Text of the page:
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medigeek

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  1. They are the biggest threat (along with PAs) to our profession.
  2. Except in a crash situation Just do the IO.
  3. The university policy is not allowing travel back to Canada? Or do you suspect border issues (no evidence there should be any?)
  4. If your goal is rural then pick a more rural (not necessarily remote rural btw...) program. Not sure where you are but most provinces have good ones. Urban residencies tend to be more outpatient focused, but that's not always the case either. I would also ensure the elective time is there so you get more a more urban/suburban inpatient/ICU experience and get exposed to high acuity and complexity patients. USA programs are more inpatient heavy and a majority prepare you to do what is essentially GIM work in Canada. Some of the exceptionally good ones (ex. ventura county) train you for managing day to day high-acuity ICU patients etc.
  5. Huge variance. The best FM programs in USA will be better since they essentially prepare you to take care of ICU patients, Ob, etc. The very good FM programs in Canada are also excellent. Also programs can have weaknesses and strengths and you have to see if those fit your personal goals. I will admit there are some FM programs in Canada/USA that are all-around weak. Residents don't do anything beyond bread and butter stuff/constantly refer things out, inpatient training is weak, peds exposure isn't good, not much high acuity exposure in ED, Ob experience is poor etc. Those can be true for any residency but when you combine them all together.....
  6. More of a learning point since Carms happened - but prestige is almost always in your head.
  7. Good points! Thanks. How about regular CCFP. I've seen regular CCFPs sort of work through rural to medium sized community settings in the past 5-6 years. Did you see any of those during your training and how they transitioned?
  8. How does the CCFP+1 training compare to what you experienced? I figure you most likely trained alongside them.
  9. I'll add to this question. Let's assume high efficient outpatient doc vs EM doc capable of doing above average shifts vs hospitalist in a good higher earning pay model.
  10. And rewind the clock to a decade ago in the US where it wasn't that bad and another decade prior when it was even better. Your view is very shortsighted and delusional. Looking at how things are at the present time and ignoring all the other variables (legislation for independent practice, increased midlevel practice rights, increased training of midlevels, etc.) is honestly either a lack in common sense or typical Ivory tower screaming. And our "highly regulated system" also gave NPs independent rights on top of letting RNs prescribe birth control and pharmacists prescribe antibiotics. The only thing stopping them, literally, is a smaller work force than the US and being unable to bill for services. Otherwise, we'd have all walk ins staffed with only midlevels like the US. CRNAs doing half of surgeries virtually alone. ICUs run by midlevels like in the US. Hospitalists being half midlevel half physician. And new consults being seen by midlevels alone. That's the reality of the US system and there's 0 reason it can't happen here.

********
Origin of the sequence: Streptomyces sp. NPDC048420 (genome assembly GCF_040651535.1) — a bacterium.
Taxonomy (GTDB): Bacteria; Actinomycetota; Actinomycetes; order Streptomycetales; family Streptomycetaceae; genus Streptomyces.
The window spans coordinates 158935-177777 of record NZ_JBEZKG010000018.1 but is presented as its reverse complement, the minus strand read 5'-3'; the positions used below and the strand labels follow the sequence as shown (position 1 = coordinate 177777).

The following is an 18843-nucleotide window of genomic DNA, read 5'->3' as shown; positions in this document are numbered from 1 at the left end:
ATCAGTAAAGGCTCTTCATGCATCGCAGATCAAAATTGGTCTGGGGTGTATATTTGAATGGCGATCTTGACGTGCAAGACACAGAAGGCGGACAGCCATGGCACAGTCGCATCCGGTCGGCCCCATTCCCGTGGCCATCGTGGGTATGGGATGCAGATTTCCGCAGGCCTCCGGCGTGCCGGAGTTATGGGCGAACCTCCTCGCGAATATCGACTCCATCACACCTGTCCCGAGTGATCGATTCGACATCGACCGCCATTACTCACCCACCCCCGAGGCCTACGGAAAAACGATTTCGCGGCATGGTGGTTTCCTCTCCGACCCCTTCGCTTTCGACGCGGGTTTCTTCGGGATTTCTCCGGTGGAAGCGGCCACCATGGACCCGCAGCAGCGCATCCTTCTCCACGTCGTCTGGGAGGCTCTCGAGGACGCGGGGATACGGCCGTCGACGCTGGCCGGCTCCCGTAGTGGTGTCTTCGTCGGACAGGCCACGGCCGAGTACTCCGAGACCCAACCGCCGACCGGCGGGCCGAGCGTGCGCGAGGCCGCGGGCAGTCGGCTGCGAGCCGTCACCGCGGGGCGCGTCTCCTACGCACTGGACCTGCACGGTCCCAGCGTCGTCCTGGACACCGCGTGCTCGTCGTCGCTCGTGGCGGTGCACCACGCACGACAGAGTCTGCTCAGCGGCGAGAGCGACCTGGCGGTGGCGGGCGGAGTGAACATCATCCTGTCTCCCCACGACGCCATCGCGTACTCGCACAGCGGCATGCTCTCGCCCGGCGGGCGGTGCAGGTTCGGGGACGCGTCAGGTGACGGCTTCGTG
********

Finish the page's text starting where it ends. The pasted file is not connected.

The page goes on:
11. Yeah.... no. You're dead wrong on this and are another sell out physician who led to the issue in the US in the first place.
  12. Haven't EM residency spots been very stable for years? The job market is still excellent for EM and there's a large number of old docs retiring very soon and actively retiring at the moment. So not sure how we'll get saturated... Nonetheless, my post was primarily a warning about midlevels. Need to take notes and learn lessons from the American side and not let it happen here. In USA, ICUs, inpatient services, almost all urgent cares/walk ins and even a huge chunk of specialty services are run by NPs/PAs. Let that sentence sink in for a minute.
  13. Just a sign of how things are trending in USA and what to beware of and prepare for up here in Canada. They now have their own "residencies" and are training midlevels to go out into underserved areas and work solo. Even the "supervision" models are nonsense and no physician ever checks their work. And to add insult to injury, these guys are training (aka stealing procedures from actual residents) and getting paid more for it.
  14. Lol and they complain about having "tough jobs" as if everyday people have easy jobs. Like they don't even work the full 6-7 hours they're there. They have their prep times, recess, lunch... it's insane how little work they actually have to do during the day. Then complain about grading and other stuff, like duh? It's a stretch that they even work an actual 40-45 hours and even if they did work 50ish hour weeks - they'd still be extremely well compensated. They continue to milk this and have no shame. And if it's all about class sizes, how about a 10% pay cut (which would still leave them with exceptional compensation) along with smaller class sizes? Would they accept that?
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